Grew up: Arlington, MA
Live in: Boston, MA
Favorite Quote: "The only normal people are the ones you don't know well" - Alfred Adler
School/ college: Boston College and UCLA
How did you get into radio? An internship during college that turned into a job 6 months later
Interests/ Hobbies: Music, traveling, cooking, reading
Something you wouldn't tell anyone? Last week, I accidentally super glued my nostril closed. I was repairing a pair of shoes and I must've gotten the glue on my fingers. When I wiped my nose, I inadvertently glued my right nostril shut. It was a hot look. The worst part wasn't even gluing my nose though - it was the fact that I had to repair an expensive pair of shoes AGAIN! Side note: nail polish remover dissolves super glue so I am ok now.
Favorite Movie: Lost in Translation
What are you currently reading? "My Life in Paris" by Julia Child (a very nice bday gift from my mum)
A Love Letter to Japan AirlinesApr 15, 2012 -- 10:18pm
My Grandmother, who was pretty much my favorite person, was a travel agent by trade. In 1979, she acquired a Japan Airlines Travel Bag - one of the retro square vinyl ones. I remember her handing me the bag, saying with a big grin, "Would you like this?". Ohhhh yeah! I totally did! I was in First Grade and I carried that bag as my book bag for 3 years. I thought I was SO COOL. Japan Airlines was so exotic - they didn't even fly out of Boston. Someday, I was going to fly on Japan Airlines and I just knew it would fabulous. In 2004, I did fly JAL and it was fabulous! I sat UPSTAIRS. Seriously, UPSTAIRS ON A PLANE!!! It was great!
This time around, I was booked on JAL - JFK-NRT-KIX . I will let you in on a little trade secret - you can upgrade to Premium Economy at the counter on select routes for $300, space available. JAL Premium Economy is like business class. Their business class is like first class. You get private bunks in first class. So, the upgrade is a bargain. I love them - I am so brand loyal.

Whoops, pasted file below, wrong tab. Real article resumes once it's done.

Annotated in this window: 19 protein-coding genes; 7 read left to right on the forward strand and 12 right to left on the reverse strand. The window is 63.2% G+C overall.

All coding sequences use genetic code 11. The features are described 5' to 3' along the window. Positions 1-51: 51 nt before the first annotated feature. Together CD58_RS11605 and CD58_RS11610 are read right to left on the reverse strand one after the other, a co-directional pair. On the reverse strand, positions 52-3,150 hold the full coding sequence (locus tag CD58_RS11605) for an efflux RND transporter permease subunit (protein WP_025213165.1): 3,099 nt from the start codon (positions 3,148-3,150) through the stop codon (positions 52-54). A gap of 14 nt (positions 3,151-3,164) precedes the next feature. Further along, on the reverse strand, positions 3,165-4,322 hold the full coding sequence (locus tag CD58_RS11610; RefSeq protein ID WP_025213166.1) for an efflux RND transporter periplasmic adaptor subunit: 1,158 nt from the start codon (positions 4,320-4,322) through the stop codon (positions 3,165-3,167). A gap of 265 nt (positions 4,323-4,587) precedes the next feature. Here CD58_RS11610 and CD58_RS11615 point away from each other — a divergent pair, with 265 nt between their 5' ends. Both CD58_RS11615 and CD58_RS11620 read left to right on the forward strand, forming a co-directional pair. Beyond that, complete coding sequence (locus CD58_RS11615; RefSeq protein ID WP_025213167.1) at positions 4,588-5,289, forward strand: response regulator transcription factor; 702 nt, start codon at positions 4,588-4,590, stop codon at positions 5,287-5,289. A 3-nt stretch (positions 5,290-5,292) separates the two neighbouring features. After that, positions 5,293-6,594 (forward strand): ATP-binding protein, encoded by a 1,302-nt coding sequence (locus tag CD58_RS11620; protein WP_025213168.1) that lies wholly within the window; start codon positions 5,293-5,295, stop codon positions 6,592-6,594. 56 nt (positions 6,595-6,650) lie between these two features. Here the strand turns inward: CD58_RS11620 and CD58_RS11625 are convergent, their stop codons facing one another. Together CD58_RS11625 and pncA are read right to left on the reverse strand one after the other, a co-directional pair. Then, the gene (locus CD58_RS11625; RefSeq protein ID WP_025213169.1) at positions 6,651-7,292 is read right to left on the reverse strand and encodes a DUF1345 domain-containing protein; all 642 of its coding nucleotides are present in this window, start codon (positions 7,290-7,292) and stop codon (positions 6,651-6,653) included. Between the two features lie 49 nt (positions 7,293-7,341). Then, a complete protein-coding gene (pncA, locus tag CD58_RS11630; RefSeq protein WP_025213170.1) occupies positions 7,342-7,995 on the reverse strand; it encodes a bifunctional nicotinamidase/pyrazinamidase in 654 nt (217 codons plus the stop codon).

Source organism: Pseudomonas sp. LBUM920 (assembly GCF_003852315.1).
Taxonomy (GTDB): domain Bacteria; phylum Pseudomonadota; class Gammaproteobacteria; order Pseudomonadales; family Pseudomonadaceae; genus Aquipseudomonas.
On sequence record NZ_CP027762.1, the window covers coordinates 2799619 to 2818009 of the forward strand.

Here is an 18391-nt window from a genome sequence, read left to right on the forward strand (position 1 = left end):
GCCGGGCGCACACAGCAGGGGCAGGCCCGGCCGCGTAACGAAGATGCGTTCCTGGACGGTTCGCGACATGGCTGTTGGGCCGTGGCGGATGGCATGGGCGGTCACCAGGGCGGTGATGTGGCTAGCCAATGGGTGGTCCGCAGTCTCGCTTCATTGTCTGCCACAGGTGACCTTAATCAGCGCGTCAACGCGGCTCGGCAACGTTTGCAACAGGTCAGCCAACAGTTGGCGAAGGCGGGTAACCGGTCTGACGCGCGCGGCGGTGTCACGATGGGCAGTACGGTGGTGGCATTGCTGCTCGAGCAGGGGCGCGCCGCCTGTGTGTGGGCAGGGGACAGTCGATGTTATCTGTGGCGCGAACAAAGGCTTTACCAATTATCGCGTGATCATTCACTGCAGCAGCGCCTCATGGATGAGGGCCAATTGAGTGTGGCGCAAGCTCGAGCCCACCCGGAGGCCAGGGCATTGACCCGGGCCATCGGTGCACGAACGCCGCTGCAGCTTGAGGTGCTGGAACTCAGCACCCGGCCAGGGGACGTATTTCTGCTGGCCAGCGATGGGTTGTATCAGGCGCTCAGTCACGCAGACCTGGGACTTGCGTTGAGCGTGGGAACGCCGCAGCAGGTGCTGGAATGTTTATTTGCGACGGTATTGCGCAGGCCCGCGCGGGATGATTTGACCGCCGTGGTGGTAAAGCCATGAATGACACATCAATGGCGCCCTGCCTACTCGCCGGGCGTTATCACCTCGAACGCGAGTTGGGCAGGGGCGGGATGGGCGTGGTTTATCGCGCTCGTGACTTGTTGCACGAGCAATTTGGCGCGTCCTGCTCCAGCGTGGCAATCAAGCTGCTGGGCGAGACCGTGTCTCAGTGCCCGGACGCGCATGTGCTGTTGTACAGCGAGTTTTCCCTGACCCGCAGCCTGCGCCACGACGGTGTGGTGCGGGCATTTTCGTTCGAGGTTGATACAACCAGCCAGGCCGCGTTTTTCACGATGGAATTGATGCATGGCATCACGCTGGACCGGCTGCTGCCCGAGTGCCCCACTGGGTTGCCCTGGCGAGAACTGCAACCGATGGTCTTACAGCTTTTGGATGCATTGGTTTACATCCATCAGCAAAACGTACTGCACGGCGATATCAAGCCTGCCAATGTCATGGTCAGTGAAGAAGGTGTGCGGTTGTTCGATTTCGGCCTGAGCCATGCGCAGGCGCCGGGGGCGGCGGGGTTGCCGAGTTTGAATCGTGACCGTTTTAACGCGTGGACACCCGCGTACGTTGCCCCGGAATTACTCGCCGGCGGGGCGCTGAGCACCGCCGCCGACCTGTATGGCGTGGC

Around 4:30 am on my day of departure from Osaka, I woke up, not feeling well, stomachwise. After about 2 hours, my symptoms subsided so I just chalked it up to too much food - it was my last day in the stomach of Japan! I didn't eat much during the day but, at night, I must've eaten 2 pounds of grilled fish and a bunch of those sweet baguette toasticles. Plus, there were the emotions of being excited to be in Japan, really sad to be leaving, anxious to stay, anxious to go, etc., and I was just generally run down. So, I wasn't surprised that my physical being a little off. For my own comfort, instead of taking the airport shuttle, I ponied up for the most expensive cab ride of my life ($120) and made it to KIX early enough to purchase Premium Economy seats at the counter (woo hoo - said very quietly because I was pretty tired).